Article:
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Gmane
From: Hugh Dickins <hugh <at> veritas.com>
Subject: [PATCH] shmem: writepage directly to swap
Newsgroups: gmane.linux.kernel
Date: Monday 23rd March 2009 01:57:26 UTC (over 7 years ago)
Synopsis: if shmem_writepage calls swap_writepage directly, most shmem swap
loads benefit, and a catastrophic interaction between SLUB and some flash
storage is avoided.

shmem_writepage() has always been peculiar in making no attempt to write:
it has just transferred a shmem page from file cache to swap cache, then
let
that page make its way around the LRU again before being written and freed.

The idea was that people use tmpfs because they want those pages to stay in
RAM; so although we give it an overflow to swap, we should resist writing
too soon, giving those pages a second chance before they can be reclaimed.

That was always questionable, and I've toyed with this patch for years;
but never had a clear justification to depart from the original design.

It became more questionable in 2.6.28, when the split LRU patches classed
shmem and tmpfs pages as SwapBacked rather than as file_cache: that in
itself gives them more resistance to reclaim than normal file pages.
I prepared this patch for 2.6.29, but the merge window arrived before
I'd completed gathering statistics to justify sending it in.

Then while comparing SLQB against SLUB, running SLUB on a laptop I'd
habitually used with SLAB, I found SLUB to run my tmpfs kbuild swapping
tests five times slower than SLAB or SLQB - other machines slower too,
but nowhere near so bad.  Simpler "cp -a" swapping tests showed the same.

slub_max_order=0 brings sanity to all, but heavy swapping is too far from
normal to justify such a tuning.  The crucial factor on that laptop turns
out to be that I'm using an SD card for swap.  What happens is this:

By default, SLUB uses order-2 pages for shmem_inode_cache (and many other
fs inodes), so creating tmpfs files under memory pressure brings lumpy
reclaim into play.  One subpage of the order is chosen from the bottom
of the LRU as usual, then the other three picked out from their random
positions on the LRUs.

In a tmpfs load, many of these pages will be ones which already passed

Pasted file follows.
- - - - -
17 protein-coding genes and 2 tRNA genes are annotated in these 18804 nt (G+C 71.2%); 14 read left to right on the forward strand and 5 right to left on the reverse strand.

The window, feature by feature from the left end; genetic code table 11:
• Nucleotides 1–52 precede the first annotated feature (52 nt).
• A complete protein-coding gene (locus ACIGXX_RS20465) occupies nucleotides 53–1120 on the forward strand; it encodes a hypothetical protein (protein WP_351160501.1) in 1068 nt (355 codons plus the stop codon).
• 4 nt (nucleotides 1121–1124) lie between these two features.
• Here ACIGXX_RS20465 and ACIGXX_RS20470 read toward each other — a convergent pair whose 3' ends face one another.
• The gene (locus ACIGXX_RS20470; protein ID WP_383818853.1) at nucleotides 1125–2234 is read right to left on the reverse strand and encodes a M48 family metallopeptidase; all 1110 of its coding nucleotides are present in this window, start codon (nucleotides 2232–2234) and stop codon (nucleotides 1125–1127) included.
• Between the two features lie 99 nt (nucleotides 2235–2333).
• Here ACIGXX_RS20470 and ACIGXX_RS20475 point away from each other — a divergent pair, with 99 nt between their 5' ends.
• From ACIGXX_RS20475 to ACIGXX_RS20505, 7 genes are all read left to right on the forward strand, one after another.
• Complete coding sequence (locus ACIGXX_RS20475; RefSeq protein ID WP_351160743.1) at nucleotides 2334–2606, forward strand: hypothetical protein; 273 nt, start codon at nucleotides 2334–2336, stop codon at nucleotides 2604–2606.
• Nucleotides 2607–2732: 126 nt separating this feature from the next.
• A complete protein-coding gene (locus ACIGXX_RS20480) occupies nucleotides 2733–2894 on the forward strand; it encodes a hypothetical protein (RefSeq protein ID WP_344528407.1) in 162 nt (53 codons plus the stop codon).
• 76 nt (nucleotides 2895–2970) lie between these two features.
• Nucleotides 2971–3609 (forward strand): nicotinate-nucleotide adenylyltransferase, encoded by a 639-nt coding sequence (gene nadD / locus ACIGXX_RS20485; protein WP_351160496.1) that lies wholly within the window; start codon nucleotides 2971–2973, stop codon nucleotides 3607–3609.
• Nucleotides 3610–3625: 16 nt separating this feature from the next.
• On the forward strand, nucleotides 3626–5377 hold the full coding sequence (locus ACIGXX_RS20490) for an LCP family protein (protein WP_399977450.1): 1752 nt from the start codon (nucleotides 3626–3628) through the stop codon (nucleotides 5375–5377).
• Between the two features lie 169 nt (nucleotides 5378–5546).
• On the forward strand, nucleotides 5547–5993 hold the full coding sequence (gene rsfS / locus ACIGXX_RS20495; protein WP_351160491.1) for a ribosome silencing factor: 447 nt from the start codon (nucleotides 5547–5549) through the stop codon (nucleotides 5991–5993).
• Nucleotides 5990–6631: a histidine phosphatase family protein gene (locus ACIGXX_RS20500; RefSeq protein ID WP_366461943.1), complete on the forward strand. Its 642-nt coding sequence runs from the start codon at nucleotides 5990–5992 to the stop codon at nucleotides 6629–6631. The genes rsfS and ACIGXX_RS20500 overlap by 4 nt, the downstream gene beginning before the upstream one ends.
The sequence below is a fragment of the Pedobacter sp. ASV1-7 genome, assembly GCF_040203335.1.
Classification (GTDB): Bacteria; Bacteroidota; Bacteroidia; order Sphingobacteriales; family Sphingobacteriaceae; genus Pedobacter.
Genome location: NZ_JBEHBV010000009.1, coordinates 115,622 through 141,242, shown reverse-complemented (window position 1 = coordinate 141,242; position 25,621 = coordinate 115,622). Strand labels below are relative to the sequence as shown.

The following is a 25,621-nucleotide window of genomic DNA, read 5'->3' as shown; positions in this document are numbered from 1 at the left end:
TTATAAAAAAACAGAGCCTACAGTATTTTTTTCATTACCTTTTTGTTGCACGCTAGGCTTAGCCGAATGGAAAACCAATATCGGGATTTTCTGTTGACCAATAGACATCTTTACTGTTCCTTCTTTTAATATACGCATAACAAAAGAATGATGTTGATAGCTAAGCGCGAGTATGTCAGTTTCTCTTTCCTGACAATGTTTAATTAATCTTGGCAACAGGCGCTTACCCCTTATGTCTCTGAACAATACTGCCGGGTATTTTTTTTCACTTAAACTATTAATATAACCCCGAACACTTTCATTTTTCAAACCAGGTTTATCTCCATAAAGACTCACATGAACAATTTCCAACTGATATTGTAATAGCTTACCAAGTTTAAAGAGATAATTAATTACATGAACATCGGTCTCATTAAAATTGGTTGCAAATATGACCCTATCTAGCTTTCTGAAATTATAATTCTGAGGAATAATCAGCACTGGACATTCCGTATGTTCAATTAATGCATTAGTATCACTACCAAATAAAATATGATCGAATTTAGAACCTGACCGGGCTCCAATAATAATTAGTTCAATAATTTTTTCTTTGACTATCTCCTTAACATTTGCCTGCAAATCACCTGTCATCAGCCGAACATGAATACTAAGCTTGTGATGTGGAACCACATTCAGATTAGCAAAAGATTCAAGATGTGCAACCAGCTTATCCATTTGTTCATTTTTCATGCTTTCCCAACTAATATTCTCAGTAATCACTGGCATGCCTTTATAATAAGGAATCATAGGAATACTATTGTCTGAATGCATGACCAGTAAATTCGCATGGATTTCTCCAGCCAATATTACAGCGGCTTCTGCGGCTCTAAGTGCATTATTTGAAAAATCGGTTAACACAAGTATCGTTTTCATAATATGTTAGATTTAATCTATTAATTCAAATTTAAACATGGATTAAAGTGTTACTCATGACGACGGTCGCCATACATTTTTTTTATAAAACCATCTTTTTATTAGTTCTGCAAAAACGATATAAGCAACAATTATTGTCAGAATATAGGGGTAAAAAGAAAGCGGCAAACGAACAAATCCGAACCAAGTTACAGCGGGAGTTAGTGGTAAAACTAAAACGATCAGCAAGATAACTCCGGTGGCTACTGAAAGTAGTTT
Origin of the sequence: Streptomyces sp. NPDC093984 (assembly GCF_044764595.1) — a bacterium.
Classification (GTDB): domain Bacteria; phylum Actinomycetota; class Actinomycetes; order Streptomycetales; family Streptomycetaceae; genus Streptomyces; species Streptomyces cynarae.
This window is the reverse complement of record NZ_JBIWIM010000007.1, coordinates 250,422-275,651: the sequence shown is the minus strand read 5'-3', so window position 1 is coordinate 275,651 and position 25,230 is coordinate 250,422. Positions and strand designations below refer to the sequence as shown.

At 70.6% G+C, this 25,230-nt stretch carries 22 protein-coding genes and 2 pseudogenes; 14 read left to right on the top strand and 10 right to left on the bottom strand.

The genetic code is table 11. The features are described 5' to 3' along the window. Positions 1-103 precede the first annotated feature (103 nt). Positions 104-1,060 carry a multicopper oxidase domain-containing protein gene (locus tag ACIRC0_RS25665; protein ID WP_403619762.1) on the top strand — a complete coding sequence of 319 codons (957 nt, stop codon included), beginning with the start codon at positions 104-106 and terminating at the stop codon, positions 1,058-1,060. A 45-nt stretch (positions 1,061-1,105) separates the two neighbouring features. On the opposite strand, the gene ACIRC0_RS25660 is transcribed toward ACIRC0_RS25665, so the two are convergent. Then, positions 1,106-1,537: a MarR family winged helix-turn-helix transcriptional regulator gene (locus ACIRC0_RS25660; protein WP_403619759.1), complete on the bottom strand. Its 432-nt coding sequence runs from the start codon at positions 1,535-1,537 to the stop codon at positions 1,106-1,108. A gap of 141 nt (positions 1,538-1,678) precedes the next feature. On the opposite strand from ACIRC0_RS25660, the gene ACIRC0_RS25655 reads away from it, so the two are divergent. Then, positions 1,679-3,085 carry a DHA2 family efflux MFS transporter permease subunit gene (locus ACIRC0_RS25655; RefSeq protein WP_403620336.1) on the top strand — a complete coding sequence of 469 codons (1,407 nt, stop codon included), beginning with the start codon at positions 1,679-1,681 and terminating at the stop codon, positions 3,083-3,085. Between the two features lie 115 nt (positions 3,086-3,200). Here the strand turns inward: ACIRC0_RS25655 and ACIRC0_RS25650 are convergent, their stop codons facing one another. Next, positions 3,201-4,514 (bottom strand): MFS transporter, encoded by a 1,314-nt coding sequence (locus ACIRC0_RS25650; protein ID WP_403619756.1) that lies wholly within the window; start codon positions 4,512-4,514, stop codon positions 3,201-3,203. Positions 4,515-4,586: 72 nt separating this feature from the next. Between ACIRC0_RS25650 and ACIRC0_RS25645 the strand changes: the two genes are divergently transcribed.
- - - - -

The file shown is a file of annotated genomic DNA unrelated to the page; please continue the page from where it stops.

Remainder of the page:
through shmem_writepage, so already have swap allocated.  And though
their offsets on swap were probably allocated sequentially, now that
the pages are picked off at random, their swap offsets are scattered.

But the flash storage on the SD card is very sensitive to having its
writes merged: once swap is written at scattered offsets, performance
falls apart.  Rotating disk seeks increase too, but less disastrously.

So: stop giving shmem/tmpfs pages a second pass around the LRU,
write them out to swap as soon as their swap has been allocated.

It's surely possible to devise an artificial load which runs faster
the old way, one whose sizing is such that the tmpfs pages on their
second pass are the ones that are wanted again, and other pages not.

But I've not yet found such a load: on all machines, under the loads
I've tried, immediate swap_writepage speeds up shmem swapping: especially
when using the SLUB allocator (and more effectively than slub_max_order=0),
but also with the others; and it also reduces the variance between runs.
How much faster varies widely: a factor of five is rare, 5% is common.

One load which might have suffered: imagine a swapping shmem load in a
limited mem_cgroup on a machine with plenty of memory.  Before 2.6.29
the swapcache was not charged, and such a load would have run quickest
with the shmem swapcache never written to swap.  But now swapcache is
charged, so even this load benefits from shmem_writepage directly to swap.

Apologies for the #ifndef CONFIG_SWAP swap_writepage() stub in swap.h:
it's silly because that will never get called; but refactoring shmem.c
sensibly according to CONFIG_SWAP will be a separate task.

Signed-off-by: Hugh Dickins 
---

 include/linux/swap.h |    5 +++++
 mm/shmem.c           |    3 +--
 2 files changed, 6 insertions(+), 2 deletions(-)

--- 2.6.29-rc8/include/linux/swap.h	2009-01-11 01:33:38.000000000 +0000
+++ linux/include/linux/swap.h	2009-03-22 20:52:03.000000000 +0000
@@ -382,6 +382,11 @@ static inline struct page *swapin_readah
 	return NULL;
 }
 
+static inline int swap_writepage(struct page *p, struct writeback_control
*wbc)
+{
+	return 0;
+}
+
 static inline struct page *lookup_swap_cache(swp_entry_t swp)
 {
 	return NULL;
--- 2.6.29-rc8/mm/shmem.c	2009-03-04 10:04:43.000000000 +0000
+++ linux/mm/shmem.c	2009-03-22 20:52:03.000000000 +0000
@@ -1067,8 +1067,7 @@ static int shmem_writepage(struct page *
 		swap_duplicate(swap);
 		BUG_ON(page_mapped(page));
 		page_cache_release(page);	/* pagecache ref */
-		set_page_dirty(page);
-		unlock_page(page);
+		swap_writepage(page, wbc);
 		if (inode) {
 			mutex_lock(&shmem_swaplist_mutex);
 			/* move instead of add in case we're racing */
 
CD: 2ms